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While browsing the code for the Java 8 version of ForkJoinPool(which has a few interesting changes from Java 7) I ran across this construct (here):

do {} while (!blocker.isReleasable() &&

I'm struggling with why you would write it like this instead of just

while (!blocker.isReleasable() &&

Is it just a semantics/readability choice, since you could read the first construct as do "nothing" while "conditions"? Or is there some additional benefit I'm missing?

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4 Answers 4

up vote 53 down vote accepted

If you read the comments at top of the file, just below the class declaration, there is a section which explains the use of this construct:

Style notes



There are several occurrences of the unusual "do {} while
(!cas...)"  which is the simplest way to force an update of a
CAS'ed variable. There are also other coding oddities (including
several unnecessary-looking hoisted null checks) that help
some methods perform reasonably even when interpreted (not
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Since I needed a reminder myself: CAS is en.wikipedia.org/wiki/Compare-and-swap –  Erik Vesteraas Jul 7 '14 at 12:02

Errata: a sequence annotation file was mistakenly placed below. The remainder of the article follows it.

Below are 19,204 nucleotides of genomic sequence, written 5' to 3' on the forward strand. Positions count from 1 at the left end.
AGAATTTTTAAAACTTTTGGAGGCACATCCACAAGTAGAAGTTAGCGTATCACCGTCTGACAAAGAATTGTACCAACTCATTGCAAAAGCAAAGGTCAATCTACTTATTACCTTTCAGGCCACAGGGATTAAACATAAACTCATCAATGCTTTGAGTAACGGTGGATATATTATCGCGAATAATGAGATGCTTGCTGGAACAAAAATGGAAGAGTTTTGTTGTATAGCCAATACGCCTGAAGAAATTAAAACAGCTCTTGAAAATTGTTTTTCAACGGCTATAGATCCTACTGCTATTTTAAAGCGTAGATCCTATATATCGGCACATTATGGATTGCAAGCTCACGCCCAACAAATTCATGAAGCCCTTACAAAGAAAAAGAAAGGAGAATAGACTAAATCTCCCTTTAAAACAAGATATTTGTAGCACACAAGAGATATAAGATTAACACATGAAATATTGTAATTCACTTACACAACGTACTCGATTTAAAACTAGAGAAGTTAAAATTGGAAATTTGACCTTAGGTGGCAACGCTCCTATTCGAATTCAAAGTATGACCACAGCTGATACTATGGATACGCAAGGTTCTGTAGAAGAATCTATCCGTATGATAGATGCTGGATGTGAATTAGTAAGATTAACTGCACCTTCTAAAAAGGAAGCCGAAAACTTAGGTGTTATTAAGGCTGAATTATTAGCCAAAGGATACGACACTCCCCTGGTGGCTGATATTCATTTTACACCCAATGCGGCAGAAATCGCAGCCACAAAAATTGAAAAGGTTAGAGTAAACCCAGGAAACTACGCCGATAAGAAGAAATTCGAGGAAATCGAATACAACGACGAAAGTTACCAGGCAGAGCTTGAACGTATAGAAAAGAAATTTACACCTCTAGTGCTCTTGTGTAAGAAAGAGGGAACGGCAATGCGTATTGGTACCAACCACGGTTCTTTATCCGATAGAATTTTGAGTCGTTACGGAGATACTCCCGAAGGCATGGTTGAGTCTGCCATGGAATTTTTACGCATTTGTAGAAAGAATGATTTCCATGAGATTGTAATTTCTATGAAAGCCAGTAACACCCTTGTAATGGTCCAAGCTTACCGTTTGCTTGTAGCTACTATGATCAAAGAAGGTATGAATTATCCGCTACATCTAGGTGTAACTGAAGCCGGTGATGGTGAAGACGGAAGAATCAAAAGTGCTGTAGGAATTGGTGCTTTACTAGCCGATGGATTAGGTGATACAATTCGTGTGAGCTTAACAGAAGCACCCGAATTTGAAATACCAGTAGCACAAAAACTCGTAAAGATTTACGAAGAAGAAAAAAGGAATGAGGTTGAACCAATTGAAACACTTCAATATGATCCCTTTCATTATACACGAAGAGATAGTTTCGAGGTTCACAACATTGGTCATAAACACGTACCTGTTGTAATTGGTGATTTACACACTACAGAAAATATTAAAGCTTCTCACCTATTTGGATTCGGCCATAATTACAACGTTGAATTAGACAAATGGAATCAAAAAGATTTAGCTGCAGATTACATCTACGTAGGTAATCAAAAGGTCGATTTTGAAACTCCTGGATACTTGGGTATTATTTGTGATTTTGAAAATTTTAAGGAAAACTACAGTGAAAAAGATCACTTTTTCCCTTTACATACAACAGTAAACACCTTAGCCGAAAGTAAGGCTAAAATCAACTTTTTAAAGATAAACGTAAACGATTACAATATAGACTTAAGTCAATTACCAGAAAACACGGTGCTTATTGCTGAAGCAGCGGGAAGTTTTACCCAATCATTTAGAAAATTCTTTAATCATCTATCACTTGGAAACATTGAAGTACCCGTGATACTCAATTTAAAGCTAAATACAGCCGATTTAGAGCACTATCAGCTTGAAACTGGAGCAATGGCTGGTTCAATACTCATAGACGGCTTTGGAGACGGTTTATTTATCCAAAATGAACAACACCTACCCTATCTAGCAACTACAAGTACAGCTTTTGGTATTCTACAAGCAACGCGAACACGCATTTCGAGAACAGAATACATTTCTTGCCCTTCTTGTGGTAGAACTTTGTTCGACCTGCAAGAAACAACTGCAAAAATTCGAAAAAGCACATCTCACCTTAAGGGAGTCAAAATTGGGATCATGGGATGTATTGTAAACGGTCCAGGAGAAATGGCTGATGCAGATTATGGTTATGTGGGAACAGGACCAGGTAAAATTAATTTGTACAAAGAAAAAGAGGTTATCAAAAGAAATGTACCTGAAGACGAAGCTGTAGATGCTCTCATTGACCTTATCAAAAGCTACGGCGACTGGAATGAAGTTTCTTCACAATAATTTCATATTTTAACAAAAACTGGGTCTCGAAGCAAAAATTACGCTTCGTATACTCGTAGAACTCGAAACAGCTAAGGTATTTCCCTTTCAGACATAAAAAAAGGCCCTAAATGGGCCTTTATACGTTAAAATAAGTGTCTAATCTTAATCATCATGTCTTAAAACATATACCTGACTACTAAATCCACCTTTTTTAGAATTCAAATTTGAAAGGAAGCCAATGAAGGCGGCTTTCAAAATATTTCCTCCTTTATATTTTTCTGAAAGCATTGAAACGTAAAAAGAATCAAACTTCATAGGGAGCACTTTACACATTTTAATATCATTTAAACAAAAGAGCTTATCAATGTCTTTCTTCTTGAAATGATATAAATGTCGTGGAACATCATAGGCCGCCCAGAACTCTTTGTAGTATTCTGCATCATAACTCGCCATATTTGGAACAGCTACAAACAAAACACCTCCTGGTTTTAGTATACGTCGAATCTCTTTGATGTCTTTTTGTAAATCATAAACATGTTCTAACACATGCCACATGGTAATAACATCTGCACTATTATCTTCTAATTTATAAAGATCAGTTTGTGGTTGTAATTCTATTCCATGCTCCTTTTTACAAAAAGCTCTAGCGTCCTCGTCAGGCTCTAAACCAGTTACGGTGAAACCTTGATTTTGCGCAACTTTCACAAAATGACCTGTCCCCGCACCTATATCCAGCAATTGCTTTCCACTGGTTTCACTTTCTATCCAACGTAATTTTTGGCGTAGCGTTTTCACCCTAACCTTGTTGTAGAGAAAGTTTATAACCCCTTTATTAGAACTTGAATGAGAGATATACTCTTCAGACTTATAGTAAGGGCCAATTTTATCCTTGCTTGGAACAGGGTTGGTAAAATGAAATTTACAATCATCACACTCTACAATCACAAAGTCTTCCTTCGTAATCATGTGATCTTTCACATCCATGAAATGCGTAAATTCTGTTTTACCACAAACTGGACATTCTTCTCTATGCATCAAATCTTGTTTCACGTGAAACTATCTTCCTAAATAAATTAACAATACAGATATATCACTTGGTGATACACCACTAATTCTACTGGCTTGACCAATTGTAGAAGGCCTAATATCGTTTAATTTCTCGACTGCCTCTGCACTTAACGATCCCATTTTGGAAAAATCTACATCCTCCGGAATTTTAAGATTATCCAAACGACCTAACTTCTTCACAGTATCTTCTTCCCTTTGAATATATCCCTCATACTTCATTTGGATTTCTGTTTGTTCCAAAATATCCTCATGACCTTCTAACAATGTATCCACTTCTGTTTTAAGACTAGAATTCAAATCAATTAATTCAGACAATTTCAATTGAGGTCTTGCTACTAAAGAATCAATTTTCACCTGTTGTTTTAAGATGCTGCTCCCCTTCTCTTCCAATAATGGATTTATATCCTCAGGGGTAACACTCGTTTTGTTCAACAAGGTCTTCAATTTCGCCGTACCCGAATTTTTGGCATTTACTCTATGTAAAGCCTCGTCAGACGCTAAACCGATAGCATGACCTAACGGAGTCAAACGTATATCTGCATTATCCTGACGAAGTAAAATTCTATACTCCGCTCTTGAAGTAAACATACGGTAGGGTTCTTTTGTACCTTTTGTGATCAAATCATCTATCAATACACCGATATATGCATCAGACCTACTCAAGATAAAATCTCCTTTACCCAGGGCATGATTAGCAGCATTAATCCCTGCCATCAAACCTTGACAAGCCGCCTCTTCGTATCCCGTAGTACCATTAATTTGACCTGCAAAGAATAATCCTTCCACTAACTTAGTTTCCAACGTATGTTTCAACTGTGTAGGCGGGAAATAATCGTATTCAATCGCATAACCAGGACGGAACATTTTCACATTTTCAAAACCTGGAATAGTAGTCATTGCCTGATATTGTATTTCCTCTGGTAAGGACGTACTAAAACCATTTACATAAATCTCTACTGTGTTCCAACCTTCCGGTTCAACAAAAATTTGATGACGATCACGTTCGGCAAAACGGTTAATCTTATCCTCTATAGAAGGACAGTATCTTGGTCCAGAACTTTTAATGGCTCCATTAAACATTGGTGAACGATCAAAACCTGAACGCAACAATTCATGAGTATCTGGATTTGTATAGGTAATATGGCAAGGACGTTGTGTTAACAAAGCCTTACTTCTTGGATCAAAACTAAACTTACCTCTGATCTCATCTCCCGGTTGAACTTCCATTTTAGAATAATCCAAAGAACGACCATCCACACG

You may have explained how the construct helps "to force an update of a CAS'ed variable". –  Honza Zidek Jul 7 '14 at 19:16
But why is it causing an update of a CAS'ed variable unlike the while version? –  Benjamin Gruenbaum Jul 8 '14 at 5:56
It doesn't say whether do {} while (condition) vs. while (condition) do ; makes any difference. If it makes a difference, then this is (a) an awful bad comment, (b) I consider it a bug not having the comment at the statement itself, and (c) the fact that it makes a difference is a major WTF in the language. –  gnasher729 Jul 8 '14 at 9:16
This sounds like deep magic where the scope change do {} while() avoids a JIT optimization that the while() uses. The while statements are semantically equivalent so the difference must be in the implementation of the JVM. –  Michael Shopsin Jul 9 '14 at 16:32

ForkJoinPool makes extensive use of compareAndSwap... from sun.misc.Unsafe and most of the occurrences of do {} while (...) in ForkJoinPool can — as mentioned by other answers — be explained by this comment under the heading Style notes:

* There are several occurrences of the unusual "do {} while
* (!cas...)"  which is the simplest way to force an update of a
* CAS'ed variable.